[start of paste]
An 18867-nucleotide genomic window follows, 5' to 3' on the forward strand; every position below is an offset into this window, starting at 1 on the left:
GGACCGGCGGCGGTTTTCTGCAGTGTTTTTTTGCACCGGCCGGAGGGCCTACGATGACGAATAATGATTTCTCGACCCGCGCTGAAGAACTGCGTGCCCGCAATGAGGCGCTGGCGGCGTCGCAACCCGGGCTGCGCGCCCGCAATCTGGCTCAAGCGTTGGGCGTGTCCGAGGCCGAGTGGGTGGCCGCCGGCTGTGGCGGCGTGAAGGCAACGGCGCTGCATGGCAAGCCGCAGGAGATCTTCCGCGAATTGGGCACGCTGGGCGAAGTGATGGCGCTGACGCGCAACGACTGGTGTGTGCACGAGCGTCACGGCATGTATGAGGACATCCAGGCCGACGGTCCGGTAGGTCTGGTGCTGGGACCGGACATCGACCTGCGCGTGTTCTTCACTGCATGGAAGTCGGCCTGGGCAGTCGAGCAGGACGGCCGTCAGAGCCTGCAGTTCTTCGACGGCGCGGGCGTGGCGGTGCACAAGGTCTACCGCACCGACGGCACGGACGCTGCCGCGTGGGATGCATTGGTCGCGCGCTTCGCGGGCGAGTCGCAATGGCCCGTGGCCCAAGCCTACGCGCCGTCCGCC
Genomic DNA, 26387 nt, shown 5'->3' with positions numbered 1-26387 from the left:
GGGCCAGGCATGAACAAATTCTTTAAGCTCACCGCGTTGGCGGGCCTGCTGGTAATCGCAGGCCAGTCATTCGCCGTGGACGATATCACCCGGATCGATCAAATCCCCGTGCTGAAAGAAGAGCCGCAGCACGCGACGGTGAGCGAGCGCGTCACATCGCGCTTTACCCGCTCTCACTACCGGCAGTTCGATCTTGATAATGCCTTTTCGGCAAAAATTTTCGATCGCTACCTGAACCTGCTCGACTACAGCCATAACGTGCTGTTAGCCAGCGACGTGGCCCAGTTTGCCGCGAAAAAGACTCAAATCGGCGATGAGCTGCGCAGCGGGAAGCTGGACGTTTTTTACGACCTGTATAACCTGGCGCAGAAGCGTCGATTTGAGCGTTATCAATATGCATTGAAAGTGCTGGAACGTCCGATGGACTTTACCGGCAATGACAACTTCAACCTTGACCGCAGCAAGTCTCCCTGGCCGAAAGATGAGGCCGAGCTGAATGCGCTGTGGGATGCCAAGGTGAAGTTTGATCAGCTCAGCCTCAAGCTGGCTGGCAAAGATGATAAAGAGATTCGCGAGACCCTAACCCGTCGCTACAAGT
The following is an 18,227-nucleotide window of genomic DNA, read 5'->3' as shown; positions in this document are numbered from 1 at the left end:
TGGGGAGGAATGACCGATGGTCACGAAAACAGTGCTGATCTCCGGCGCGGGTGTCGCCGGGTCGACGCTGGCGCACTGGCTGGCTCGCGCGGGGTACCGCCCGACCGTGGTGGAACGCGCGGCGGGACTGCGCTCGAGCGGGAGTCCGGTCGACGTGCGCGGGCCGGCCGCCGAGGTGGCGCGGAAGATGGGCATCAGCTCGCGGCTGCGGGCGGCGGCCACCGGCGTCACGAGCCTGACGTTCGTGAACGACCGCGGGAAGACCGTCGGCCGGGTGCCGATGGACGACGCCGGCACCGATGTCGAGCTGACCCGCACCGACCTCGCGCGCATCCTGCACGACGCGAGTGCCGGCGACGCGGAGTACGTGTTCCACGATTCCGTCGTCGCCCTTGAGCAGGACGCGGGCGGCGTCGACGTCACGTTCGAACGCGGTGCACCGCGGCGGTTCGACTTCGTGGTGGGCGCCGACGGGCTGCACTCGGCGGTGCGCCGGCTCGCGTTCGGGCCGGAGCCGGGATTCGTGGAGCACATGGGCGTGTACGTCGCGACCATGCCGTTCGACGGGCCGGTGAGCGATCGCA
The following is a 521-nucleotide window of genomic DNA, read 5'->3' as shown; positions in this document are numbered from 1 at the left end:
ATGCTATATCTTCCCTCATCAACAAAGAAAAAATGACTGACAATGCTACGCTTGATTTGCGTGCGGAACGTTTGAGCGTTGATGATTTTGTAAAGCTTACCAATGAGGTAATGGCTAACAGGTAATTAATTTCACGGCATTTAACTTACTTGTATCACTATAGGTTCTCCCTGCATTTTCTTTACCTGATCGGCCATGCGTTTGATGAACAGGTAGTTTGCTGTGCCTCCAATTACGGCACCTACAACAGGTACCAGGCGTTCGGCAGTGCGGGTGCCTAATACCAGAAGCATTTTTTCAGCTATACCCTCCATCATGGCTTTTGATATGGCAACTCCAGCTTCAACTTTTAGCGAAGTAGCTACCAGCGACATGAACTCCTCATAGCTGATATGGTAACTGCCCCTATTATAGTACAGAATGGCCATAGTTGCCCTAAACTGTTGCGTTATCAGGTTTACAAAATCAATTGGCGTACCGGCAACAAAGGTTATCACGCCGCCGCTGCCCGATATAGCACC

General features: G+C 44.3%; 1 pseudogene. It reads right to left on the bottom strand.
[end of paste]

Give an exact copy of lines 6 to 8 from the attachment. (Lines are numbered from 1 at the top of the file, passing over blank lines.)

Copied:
TGGGGAGGAATGACCGATGGTCACGAAAACAGTGCTGATCTCCGGCGCGGGTGTCGCCGGGTCGACGCTGGCGCACTGGCTGGCTCGCGCGGGGTACCGCCCGACCGTGGTGGAACGCGCGGCGGGACTGCGCTCGAGCGGGAGTCCGGTCGACGTGCGCGGGCCGGCCGCCGAGGTGGCGCGGAAGATGGGCATCAGCTCGCGGCTGCGGGCGGCGGCCACCGGCGTCACGAGCCTGACGTTCGTGAACGACCGCGGGAAGACCGTCGGCCGGGTGCCGATGGACGACGCCGGCACCGATGTCGAGCTGACCCGCACCGACCTCGCGCGCATCCTGCACGACGCGAGTGCCGGCGACGCGGAGTACGTGTTCCACGATTCCGTCGTCGCCCTTGAGCAGGACGCGGGCGGCGTCGACGTCACGTTCGAACGCGGTGCACCGCGGCGGTTCGACTTCGTGGTGGGCGCCGACGGGCTGCACTCGGCGGTGCGCCGGCTCGCGTTCGGGCCGGAGCCGGGATTCGTGGAGCACATGGGCGTGTACGTCGCGACCATGCCGTTCGACGGGCCGGTGAGCGATCGCA
The following is a 521-nucleotide window of genomic DNA, read 5'->3' as shown; positions in this document are numbered from 1 at the left end:
ATGCTATATCTTCCCTCATCAACAAAGAAAAAATGACTGACAATGCTACGCTTGATTTGCGTGCGGAACGTTTGAGCGTTGATGATTTTGTAAAGCTTACCAATGAGGTAATGGCTAACAGGTAATTAATTTCACGGCATTTAACTTACTTGTATCACTATAGGTTCTCCCTGCATTTTCTTTACCTGATCGGCCATGCGTTTGATGAACAGGTAGTTTGCTGTGCCTCCAATTACGGCACCTACAACAGGTACCAGGCGTTCGGCAGTGCGGGTGCCTAATACCAGAAGCATTTTTTCAGCTATACCCTCCATCATGGCTTTTGATATGGCAACTCCAGCTTCAACTTTTAGCGAAGTAGCTACCAGCGACATGAACTCCTCATAGCTGATATGGTAACTGCCCCTATTATAGTACAGAATGGCCATAGTTGCCCTAAACTGTTGCGTTATCAGGTTTACAAAATCAATTGGCGTACCGGCAACAAAGGTTATCACGCCGCCGCTGCCCGATATAGCACC